Oman, Abu Dhabi and Dubai are leading the competition to invest in African ports via their sovereign wealth funds as they seek to secure strategic control of resources and trade.
Africa is the last frontier as far as infrastructure development is concerned. The resource-rich continent has struggled to add value to its natural wealth and export routes are limited.
This week, the Oman Investment Authority signed an MoU to develop Malindi Tourist Port with the government of Zanzibar, an island territory that forms part of Tanzania and with which Oman has historical trading links.
The MoU includes a feasibility study of a project to rehabilitate, develop and operate the port and develop the waterfront, as well as transfer commercial activities from the current port to the new Mangga Pwani port, according to the Oman News Agency (ONA).
Sami bin Abdullah Al Sinani, Senior Director of Logistics and Infrastructure Services at the Oman Investment Authority (OIA), said in a statement to ONA that the MoU aims to maximize the Sultanate of Oman’s benefit from China’s Belt and Road Initiative.
OIA is not the only sovereign wealth fund looking to invest in African ports. ADQ subsidiary Abu Dhabi Ports is hunting for projects in Africa, putting it in direct competition with Dubai-owned DP World.
According to African Intelligence, Captain Maktoum al-Houqani of Abu Dhabi Ports has visited Benin, Namibia, Angola and Congo-Kinshasa to seek potential port development investments. The ADQ portfolio company is seeking to utilize a US$1 billion bond it raised on the London Stock Exchange in May 2021 to diversify beyond Abu Dhabi, where it operates five ports, with a view to becoming a global logistics platform – and Africa is its priority.
ADQ is struggling to find its own footing in African port infrastructure amid fierce competition with Gulf rivals. The only African country where Abu Dhabi Ports has stolen a march on DP World is Guinea, where it is developing a container terminal at the port of Kamsar. It capitalized on the investment of another Abu Dhabi peer, Mubadala, in Guinea’s bauxite resources for which Kamsar is the main export port.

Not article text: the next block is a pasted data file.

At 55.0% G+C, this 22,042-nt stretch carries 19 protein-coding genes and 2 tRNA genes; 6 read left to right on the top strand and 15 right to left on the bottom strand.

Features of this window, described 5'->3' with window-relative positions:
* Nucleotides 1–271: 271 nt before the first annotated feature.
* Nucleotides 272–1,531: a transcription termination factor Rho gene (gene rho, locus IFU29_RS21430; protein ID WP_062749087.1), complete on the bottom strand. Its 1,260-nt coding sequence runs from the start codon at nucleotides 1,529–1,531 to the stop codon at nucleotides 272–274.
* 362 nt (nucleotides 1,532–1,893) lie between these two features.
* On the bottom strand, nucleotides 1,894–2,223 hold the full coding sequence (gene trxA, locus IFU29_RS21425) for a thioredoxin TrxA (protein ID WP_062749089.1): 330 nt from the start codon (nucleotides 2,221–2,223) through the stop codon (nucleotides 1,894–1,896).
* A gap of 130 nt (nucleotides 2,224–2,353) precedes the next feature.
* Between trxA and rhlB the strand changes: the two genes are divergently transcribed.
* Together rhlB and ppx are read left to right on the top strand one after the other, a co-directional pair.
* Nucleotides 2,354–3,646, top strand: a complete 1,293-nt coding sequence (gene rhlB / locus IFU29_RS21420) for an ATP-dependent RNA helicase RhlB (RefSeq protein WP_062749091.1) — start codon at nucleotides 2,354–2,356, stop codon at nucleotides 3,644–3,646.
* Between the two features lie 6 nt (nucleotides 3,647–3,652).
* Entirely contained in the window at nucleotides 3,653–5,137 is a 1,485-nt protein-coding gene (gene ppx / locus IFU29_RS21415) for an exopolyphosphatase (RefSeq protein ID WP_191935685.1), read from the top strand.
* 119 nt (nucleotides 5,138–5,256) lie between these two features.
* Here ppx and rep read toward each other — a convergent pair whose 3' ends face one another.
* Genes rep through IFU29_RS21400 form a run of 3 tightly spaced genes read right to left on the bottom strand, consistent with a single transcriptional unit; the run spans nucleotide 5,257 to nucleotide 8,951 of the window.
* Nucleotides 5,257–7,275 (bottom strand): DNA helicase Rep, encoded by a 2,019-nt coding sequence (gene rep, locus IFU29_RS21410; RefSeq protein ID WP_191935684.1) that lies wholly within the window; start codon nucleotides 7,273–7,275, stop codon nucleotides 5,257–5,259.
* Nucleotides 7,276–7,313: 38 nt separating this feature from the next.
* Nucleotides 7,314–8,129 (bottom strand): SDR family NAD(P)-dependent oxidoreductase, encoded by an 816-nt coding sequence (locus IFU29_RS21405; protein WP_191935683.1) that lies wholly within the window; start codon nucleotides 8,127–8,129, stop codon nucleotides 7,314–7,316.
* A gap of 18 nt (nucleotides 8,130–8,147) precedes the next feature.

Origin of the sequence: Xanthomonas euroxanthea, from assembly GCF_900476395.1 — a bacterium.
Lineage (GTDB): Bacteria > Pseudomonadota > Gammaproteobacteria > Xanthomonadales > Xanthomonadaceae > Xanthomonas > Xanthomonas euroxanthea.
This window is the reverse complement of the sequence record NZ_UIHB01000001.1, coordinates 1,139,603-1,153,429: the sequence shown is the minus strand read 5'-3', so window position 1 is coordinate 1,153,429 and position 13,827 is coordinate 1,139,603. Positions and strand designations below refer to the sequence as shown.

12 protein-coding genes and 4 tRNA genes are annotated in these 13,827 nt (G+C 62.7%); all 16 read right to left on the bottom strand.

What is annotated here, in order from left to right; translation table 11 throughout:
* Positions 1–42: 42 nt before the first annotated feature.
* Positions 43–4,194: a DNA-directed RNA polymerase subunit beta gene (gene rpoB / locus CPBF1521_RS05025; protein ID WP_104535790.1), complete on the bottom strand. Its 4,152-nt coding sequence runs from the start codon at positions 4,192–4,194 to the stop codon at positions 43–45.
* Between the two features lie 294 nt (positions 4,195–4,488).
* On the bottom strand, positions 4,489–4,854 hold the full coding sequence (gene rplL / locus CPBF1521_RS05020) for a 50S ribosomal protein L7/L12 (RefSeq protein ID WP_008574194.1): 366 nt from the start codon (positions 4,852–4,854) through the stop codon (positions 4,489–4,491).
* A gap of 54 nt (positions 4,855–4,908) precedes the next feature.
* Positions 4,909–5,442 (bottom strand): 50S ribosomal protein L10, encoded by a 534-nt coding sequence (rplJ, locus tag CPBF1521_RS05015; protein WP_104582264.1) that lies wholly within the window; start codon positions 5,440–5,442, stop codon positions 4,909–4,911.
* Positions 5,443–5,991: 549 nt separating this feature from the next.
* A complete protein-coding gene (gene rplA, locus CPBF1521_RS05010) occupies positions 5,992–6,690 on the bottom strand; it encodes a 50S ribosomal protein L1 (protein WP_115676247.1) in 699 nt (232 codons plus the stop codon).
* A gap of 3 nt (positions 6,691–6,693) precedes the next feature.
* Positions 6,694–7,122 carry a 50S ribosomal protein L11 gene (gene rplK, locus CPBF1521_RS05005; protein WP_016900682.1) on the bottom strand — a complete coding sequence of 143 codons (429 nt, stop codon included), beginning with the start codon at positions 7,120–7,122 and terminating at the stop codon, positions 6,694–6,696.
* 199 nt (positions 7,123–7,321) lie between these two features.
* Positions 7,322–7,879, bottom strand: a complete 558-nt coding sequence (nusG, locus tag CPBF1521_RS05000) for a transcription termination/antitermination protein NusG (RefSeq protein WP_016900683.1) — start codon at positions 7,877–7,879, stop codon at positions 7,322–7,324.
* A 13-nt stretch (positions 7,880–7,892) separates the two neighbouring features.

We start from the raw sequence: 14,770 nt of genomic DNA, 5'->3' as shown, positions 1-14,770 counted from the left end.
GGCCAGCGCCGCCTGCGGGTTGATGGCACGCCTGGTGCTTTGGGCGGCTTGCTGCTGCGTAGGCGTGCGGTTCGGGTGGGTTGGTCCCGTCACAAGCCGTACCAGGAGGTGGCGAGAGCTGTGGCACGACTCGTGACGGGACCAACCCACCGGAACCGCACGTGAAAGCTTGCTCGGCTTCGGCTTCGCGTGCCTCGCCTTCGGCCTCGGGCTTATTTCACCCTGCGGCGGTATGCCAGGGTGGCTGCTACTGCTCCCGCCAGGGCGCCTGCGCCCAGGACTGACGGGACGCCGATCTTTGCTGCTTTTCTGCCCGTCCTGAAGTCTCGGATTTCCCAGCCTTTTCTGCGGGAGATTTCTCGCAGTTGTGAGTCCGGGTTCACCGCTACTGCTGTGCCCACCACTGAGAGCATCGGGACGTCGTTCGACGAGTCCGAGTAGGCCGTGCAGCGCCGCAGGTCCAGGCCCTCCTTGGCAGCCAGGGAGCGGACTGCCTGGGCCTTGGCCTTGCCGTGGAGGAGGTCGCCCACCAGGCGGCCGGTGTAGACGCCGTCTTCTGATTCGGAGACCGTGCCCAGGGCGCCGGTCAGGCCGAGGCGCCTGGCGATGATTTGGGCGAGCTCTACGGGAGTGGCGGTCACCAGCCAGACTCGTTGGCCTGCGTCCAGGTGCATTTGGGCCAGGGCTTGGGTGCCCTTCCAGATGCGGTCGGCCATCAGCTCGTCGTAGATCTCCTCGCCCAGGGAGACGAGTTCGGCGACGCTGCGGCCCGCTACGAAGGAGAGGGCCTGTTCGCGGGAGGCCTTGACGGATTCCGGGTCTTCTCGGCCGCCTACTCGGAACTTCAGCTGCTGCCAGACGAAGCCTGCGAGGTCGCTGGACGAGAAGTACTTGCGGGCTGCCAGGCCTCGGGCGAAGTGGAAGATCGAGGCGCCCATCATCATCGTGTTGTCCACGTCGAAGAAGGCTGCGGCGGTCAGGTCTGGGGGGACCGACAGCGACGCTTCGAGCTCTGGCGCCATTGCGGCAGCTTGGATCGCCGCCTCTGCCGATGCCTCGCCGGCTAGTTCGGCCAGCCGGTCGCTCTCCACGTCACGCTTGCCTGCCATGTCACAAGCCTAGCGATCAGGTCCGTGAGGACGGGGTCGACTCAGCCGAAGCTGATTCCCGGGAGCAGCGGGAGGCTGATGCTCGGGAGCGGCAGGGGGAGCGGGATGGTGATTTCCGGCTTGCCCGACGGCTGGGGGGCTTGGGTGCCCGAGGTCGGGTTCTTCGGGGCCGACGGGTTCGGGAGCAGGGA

DP World already has investments in 10 African states and in October 2021 began its partnership with British International Investment, a UK development fund. Yet, Abu Dhabi Ports has trailed in DP World’s wake with African Intelligence noting that it picked Angola as a priority target just a few months after DP World bagged the management of the multipurpose terminal in Luanda. This was repeated in the DRC, where the group vied DP World for a project in the port of Banana. In DRC, Abu Dhabi Ports is also looking at the port of Matadi.
In Angola, Abu Dhabi Ports is looking to invest in the container terminal at the port of Lobito and the logistics corridor used to transport ore to the port's mining terminal.
However, OIA’s experience in Tanzania demonstrates the high risks involved in African port investments. The Bagamoyo Port project and its affiliate industrial zone, valued at US$10 billion port and set to handle 20 million teu by 2045, received OIA backing but has been proceeded at a sluggish pace. Although it promises to handle 25 times the amount of cargo Dar es Salaam Port, work is significantly delayed. Contracts to begin port construction were signed in October 2015 and phase I of the project was set for completion in 2017, work only got the go-ahead in 2018 due to disputes between Tanzania and China. Construction stalled in 2019 after China and Tanzania disagreed on terms of infrastructure investment. According to the Tanzania Ports Authority (TPA), they were given commercially unviable conditions which they rejected. In June 2021, the newly elected President Samia Suluhu Hassana announced that her government had begun talks with Chinese investor to revive the project.
Ultimately, Gulf SWFs are riding on the back of Chinese investment, as the Bagamoyo project demonstrates. Announcements made at the recently held Forum on China-Africa Cooperation summit suggest that China’s infrastructure financing in Africa is shifting away from high-risk mega-projects to more financially sustainable projects. As such, the opportunities could be diminishing, at least in the medium-term.
China’s economic evolution suggests Beijing will prioritise investment into countries that produce 'commodities of the future' such as nickel and lithium: Namibia, DRC, Mali and Guinea. Gulf SWFs are likely to intensify interest in these African states, indicating that OIA’s interest in Zanzibar could be low-key.